Step 3: Find and Filter the Undesired Frequencies

    The screenshot below shows the bass EQ window in the track we are referring to.

    Find and Filter theUndesiredFrequencies

    A “Stereo Channel EQ” showing bass frequencies reaching up to 1KHz, and spreading even further at times.

    You can start with a mid-highs filter. Click on the 1040 Hz tab, and the filter will show up.

    By clicking and scrolling the numbers (Hz, dB, and ratio), you can adjust frequencies, adjust the gain and increase or decrease filter strength.

    The aim is to filter out all the frequencies that don’t lie in the bass’ natural sonic range. Also, it’s advisable to add a low-pass filter to eliminate extremely low frequencies that may make the track sound muddy.


    In the screenshot above, you can see an EQ window where the bass has been EQ’d.

    To make your entire track sound clean, you should repeat this for every instrument, midi channel and pre-recorded sample in your song.

    Apart from this, if you hear any specifically annoying or unpleasant frequencies in a stem, you can put a notch filter on those. Our other article on how to compose and produce music will help you eliminate those annoying mids, highs and lows across the frequency scale.


    Ever noticed how in some songs, some instruments play in the left speaker while others play in the right one?

    Also, in most cases, this doesn’t happen throughout the song, but at different points. This is the magic of panning.

    Panning allows us to choose, where we would keep a particular instrument if our song was playing in a room, a hall, or any other place.


    As panning allows us to place different instruments in different places (virtually) in our track, music producers can offer listeners a more personalized experience. For example, placing the instrument right behind the listener’s head will give them a different hearing experience than placing it in front of them or on their left or right.

    For panning, there’s no right or wrong. Personal preference and the experience you wish to offer through your song should be your top priority.

    How to do it?

    Basic panning in LogicPro is probably the simplest part of this article.

    Every stem in your LogicPro track will have a knob, as highlighted (in red) in the screenshot below.

    Turning this knob to the right will allow you to pan this particular track towards the right speaker. Similarly, turning it to the left will pan it to the left.

    Now, if you want an instrument to have equal intensity in both speakers, you leave the knob in the center. However, if you want an instrument to go quiet in the right speaker, you turn it to the extreme left and vice versa.

    Gain it Up!

    Do you remember “gain staging” all the stems in the first step?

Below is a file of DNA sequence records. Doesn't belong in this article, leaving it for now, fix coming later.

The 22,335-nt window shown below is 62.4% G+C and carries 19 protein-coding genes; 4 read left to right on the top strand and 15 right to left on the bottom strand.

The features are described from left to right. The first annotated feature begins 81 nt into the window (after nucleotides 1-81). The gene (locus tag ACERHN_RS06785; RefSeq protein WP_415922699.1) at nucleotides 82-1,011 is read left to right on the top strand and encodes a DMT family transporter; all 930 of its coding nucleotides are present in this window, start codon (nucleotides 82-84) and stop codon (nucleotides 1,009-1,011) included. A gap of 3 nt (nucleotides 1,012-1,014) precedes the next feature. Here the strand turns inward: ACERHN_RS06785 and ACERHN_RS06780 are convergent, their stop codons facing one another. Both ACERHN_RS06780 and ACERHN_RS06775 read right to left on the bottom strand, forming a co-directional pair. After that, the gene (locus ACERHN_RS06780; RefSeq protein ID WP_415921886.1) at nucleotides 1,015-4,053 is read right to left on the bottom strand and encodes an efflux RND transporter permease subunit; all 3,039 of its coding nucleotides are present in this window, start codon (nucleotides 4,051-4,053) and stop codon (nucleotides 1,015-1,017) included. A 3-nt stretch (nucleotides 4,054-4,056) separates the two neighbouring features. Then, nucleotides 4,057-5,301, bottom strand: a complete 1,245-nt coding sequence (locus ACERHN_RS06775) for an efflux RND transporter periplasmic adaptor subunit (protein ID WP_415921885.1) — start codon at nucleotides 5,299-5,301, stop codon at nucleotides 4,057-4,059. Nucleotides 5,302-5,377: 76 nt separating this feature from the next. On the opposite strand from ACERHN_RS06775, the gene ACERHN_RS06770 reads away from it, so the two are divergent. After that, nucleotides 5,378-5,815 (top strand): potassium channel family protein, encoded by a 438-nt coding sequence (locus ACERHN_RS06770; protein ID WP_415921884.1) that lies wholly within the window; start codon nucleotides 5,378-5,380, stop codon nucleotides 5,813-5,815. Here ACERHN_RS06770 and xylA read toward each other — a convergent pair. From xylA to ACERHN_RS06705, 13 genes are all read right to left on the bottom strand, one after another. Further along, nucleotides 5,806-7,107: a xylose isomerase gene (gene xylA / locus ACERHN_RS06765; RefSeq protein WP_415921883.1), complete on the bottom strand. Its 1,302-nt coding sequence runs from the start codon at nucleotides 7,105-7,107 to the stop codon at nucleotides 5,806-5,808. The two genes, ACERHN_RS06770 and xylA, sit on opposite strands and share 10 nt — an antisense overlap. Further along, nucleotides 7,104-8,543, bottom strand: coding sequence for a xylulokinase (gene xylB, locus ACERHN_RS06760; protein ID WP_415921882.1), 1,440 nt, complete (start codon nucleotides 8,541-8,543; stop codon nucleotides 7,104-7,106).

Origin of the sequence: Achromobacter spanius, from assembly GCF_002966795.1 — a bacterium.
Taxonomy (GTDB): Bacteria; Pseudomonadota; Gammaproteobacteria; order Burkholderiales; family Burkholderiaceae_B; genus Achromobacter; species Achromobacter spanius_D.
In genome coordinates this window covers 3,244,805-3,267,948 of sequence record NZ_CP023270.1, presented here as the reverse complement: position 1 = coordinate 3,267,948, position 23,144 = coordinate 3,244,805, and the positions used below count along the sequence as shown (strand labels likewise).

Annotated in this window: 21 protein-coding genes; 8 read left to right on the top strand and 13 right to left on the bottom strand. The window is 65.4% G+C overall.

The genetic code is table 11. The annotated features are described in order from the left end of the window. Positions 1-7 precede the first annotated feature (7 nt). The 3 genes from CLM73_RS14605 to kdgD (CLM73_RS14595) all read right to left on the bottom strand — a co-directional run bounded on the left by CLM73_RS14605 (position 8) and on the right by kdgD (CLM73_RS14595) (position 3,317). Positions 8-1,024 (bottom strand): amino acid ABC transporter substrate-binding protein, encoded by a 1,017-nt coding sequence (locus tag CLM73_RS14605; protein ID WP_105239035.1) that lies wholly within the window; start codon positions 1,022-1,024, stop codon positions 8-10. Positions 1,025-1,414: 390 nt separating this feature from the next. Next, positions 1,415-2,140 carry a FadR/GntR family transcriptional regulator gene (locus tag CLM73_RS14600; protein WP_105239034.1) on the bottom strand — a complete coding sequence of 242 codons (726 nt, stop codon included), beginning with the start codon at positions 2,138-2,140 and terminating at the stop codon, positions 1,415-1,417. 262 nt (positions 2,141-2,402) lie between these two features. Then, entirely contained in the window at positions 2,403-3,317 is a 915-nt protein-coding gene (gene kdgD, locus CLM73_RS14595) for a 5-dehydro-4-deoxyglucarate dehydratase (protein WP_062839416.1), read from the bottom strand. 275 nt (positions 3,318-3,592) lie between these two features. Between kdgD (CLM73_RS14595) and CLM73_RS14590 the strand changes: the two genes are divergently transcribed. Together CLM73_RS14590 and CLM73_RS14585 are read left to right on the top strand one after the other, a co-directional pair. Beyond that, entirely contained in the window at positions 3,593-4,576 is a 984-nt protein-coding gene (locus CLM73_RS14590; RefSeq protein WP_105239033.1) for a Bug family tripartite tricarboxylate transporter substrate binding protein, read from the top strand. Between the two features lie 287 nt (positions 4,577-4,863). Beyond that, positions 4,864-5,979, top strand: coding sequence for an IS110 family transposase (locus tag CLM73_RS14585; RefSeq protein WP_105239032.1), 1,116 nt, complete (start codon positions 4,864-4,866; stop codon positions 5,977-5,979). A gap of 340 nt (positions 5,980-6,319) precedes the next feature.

Once the mixing process is complete, it’s time to push the volumes up to your preferred levels. While mastering your track is a huge topic, which we’ll cover in future blogs, increasing the volume in different stems will be good to go on day 1.

    Compare and Note the Differences!

    Music production is a long game to master, and one can’t achieve perfection without tracking improvements.

    Once the mixing, panning and volume setting is done, go back to your raw track and listen to it. Right after that, listen to your mixed track.

    The idea is to observe and note which parts of the song sound better or worse. This will help you improve and will boost your confidence.

    AI-based Unique Music Creation

    Beatoven is an AI-based free online music composer tool that allows users to create music based on different moods, genres, regions, etc. To create your first track, click here, sign up and follow the step below.

    How does it work?

    Step 1: Create a New Track


    After you click the “New Track,” button, a new page will open up. Here, you’ll be required to enter your details.


    Choose the tempo and duration of the track and name your track.

    Step 2: Pick Your Genre

    Choose your preferred genre or regional sound on the next page.


    For this blog, we are choosing “Indian.” Once you’ve picked the genre, a new page will open up. Now you can select the mood of the track. For this guide, let’s select “Calm.”

    Onceyou'v pickedthegenre

    Wallah! Your track is ready.Yourtrackisready.

    Step 3: Make Edits or Download

    Now, you can also edit your track as you see. If the track sounds good to your taste, you can download it to your computer. This will be a royalty-free track and will be free to use.


    If you are a music producer, Beatoven can be your endless music library giving you access to hundreds and thousands of unique, royalty-free music samples and background tracks across all genres. lets users create tracks according to their taste, mood and tempo by incorporating instruments from their selected genre.

    Whether you are looking for a jumping ballad to play the piano on or a hip-hop drum beat to synth in your lead hook, Beatoven will quickly do the work for you. Plus, the music you make on Beatoven and the tracks you download from here will be high-quality, so manual mixing may not be required in most cases.


    Through consistent practice and dedication, one can master the art of audio mixing and mastering and produce music that sounds great across all devices. In this beginner’s guide for mixing music, we discussed a range of tips and tricks to make your tracks sound more professional. Apart from that, beginner producers can use Beatoven’s AI-based production tool to create unique royalty-free music to charm up their tracks.

    Hopefully, this was helpful.